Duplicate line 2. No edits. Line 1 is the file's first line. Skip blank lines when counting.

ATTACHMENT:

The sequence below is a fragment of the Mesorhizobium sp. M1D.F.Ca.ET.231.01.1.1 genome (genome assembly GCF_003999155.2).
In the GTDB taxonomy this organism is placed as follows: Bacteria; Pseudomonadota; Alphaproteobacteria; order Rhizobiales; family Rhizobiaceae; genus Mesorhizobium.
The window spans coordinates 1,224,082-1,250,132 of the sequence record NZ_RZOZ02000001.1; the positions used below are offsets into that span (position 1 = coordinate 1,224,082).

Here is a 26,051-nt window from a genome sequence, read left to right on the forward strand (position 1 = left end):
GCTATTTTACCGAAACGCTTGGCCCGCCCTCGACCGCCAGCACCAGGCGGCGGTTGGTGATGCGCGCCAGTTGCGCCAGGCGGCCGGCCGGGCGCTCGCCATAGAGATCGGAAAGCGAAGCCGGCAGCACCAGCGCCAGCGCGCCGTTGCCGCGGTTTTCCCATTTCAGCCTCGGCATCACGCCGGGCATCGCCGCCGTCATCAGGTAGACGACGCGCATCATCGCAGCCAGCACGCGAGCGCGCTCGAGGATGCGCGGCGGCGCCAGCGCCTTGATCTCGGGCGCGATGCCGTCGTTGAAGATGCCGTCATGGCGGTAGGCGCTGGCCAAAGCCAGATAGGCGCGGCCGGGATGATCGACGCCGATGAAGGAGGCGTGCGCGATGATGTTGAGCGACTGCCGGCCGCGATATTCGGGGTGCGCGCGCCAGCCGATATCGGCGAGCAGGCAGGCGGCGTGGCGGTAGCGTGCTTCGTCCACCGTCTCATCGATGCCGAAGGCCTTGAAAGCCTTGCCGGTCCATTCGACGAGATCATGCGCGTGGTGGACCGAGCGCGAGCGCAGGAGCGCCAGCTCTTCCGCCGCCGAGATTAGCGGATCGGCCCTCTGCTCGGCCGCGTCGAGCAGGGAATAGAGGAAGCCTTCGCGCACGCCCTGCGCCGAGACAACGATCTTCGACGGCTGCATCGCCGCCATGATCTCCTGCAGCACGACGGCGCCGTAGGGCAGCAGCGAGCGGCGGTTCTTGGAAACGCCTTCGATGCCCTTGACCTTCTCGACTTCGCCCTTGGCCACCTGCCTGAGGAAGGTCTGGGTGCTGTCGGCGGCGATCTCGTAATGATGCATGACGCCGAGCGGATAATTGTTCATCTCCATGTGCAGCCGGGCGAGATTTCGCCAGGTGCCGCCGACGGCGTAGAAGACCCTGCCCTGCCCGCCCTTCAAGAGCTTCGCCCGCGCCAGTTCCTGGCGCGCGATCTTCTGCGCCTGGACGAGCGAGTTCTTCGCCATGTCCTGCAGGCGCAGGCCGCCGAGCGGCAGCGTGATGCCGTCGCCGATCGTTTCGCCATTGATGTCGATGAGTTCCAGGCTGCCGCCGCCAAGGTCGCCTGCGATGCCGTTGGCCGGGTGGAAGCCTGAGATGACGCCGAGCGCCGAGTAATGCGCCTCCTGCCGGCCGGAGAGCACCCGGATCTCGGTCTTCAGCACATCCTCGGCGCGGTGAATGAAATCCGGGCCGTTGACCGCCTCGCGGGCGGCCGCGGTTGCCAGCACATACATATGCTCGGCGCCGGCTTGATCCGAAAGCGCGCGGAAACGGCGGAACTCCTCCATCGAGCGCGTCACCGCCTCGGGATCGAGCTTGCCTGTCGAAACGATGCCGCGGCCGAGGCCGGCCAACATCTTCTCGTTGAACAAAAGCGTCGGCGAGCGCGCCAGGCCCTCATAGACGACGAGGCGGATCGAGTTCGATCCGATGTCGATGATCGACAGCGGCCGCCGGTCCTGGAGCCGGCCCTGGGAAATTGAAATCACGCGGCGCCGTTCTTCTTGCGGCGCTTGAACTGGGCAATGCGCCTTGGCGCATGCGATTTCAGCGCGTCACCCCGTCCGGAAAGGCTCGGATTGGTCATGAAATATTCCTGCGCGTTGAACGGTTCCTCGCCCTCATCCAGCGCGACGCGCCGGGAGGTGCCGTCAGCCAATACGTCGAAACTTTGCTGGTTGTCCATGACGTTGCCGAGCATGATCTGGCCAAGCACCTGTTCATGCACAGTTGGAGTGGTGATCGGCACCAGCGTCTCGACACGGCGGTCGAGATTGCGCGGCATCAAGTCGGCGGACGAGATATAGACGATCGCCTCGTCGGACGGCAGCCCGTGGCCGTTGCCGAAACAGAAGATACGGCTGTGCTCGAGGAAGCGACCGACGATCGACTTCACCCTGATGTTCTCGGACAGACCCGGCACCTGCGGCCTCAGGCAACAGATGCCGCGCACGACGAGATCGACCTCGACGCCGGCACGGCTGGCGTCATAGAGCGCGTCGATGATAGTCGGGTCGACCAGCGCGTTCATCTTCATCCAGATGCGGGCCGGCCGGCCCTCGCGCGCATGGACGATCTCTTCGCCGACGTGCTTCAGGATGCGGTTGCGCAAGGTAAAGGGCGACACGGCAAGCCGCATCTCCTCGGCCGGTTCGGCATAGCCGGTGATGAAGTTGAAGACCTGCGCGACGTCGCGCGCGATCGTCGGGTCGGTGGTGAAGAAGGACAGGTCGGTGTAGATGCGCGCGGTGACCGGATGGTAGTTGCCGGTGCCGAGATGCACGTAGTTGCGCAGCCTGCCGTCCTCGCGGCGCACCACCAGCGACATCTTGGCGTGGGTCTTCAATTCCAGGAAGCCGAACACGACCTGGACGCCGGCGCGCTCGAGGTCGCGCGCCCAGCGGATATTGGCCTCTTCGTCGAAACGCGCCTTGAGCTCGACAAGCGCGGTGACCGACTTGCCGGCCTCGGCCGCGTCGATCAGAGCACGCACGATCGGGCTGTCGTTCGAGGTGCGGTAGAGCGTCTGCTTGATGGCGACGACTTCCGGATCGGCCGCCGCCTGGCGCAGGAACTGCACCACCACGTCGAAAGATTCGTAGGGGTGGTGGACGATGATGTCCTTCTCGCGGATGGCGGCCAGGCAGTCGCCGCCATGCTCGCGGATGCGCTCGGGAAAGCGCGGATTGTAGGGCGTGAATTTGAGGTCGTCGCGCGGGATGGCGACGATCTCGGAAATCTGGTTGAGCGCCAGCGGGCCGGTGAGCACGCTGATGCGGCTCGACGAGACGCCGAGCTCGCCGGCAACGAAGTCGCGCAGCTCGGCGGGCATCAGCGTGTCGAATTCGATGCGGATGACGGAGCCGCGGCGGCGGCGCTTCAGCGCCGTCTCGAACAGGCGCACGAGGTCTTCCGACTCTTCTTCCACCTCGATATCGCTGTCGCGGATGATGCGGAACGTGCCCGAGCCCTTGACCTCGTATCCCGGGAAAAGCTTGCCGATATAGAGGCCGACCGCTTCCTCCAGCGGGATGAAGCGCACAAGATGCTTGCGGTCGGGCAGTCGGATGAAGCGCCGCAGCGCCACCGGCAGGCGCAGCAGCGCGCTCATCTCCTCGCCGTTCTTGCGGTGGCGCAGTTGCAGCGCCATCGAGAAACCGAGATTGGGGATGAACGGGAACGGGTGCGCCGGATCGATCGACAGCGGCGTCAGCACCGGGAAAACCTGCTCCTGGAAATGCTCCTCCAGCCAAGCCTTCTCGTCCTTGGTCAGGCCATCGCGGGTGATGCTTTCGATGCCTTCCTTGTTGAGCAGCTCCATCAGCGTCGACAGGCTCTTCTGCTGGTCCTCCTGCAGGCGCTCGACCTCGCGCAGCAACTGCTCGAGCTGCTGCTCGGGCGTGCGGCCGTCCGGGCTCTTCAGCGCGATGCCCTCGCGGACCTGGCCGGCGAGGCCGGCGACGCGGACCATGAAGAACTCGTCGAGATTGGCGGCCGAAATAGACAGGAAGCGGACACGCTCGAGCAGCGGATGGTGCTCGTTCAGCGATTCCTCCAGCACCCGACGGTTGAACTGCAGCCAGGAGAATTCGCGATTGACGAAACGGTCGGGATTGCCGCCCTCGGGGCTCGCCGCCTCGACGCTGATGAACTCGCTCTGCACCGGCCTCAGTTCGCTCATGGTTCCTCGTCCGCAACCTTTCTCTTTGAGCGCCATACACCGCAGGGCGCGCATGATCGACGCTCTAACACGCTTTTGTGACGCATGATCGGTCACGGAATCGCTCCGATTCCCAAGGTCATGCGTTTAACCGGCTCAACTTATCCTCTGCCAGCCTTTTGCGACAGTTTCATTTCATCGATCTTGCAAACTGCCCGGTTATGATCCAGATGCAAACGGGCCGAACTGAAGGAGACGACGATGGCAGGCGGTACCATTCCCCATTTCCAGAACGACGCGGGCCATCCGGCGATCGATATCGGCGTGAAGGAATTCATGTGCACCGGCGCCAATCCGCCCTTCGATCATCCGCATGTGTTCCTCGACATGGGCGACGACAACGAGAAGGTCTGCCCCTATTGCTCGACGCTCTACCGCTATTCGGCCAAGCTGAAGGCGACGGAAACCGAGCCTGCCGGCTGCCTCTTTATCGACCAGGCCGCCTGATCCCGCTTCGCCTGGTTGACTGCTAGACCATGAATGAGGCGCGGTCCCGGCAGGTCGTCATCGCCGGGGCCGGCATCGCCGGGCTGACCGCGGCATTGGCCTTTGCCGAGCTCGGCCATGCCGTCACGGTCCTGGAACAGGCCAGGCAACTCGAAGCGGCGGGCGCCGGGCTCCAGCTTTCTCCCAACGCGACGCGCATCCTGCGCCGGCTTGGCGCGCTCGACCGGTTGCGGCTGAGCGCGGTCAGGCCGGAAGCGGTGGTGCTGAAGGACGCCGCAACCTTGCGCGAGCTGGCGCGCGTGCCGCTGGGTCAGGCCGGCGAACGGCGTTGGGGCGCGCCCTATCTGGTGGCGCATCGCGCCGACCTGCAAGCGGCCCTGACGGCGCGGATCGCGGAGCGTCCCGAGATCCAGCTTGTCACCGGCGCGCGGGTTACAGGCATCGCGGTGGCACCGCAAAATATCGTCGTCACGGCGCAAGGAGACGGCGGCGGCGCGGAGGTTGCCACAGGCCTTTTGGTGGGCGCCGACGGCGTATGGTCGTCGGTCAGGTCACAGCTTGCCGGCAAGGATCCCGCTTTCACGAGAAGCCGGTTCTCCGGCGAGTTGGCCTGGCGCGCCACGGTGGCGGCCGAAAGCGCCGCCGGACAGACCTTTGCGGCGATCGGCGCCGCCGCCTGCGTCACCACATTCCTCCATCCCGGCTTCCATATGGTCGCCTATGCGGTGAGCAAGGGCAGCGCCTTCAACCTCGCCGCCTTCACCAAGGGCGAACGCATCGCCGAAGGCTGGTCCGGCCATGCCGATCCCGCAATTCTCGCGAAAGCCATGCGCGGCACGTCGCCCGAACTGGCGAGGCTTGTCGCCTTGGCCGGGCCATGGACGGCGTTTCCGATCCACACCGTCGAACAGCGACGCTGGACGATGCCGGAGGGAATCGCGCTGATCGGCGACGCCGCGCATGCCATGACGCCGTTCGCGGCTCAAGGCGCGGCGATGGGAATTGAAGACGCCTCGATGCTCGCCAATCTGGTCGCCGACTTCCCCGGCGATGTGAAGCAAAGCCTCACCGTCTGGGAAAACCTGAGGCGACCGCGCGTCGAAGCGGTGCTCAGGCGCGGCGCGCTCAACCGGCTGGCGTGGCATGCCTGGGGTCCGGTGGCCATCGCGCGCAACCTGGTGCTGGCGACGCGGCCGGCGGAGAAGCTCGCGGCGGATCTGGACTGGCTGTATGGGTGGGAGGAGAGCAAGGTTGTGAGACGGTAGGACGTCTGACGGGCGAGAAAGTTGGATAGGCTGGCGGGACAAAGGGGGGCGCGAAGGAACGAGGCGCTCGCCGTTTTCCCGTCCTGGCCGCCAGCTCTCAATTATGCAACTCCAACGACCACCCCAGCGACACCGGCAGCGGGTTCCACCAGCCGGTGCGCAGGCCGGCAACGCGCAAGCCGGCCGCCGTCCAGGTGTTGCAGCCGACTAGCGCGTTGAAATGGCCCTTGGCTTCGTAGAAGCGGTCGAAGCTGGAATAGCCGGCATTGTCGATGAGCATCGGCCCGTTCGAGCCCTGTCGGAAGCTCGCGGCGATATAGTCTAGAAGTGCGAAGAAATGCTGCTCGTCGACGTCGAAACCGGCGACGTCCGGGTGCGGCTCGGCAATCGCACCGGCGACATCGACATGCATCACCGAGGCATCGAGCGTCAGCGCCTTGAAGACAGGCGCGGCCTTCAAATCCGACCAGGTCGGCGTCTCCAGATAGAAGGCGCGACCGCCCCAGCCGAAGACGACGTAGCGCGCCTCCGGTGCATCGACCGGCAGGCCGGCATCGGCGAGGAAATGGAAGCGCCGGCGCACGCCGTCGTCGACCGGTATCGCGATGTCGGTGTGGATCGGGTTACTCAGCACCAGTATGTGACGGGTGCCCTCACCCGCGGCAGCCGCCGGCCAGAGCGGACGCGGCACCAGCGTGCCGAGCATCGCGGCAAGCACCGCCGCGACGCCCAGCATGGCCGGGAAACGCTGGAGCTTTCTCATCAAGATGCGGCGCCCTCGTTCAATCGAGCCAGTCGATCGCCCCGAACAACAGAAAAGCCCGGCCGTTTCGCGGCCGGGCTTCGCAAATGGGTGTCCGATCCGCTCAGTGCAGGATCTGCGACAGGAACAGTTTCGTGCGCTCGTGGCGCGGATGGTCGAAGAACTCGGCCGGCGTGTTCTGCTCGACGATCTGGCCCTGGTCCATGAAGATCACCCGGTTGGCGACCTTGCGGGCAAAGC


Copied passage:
In the GTDB taxonomy this organism is placed as follows: Bacteria; Pseudomonadota; Alphaproteobacteria; order Rhizobiales; family Rhizobiaceae; genus Mesorhizobium.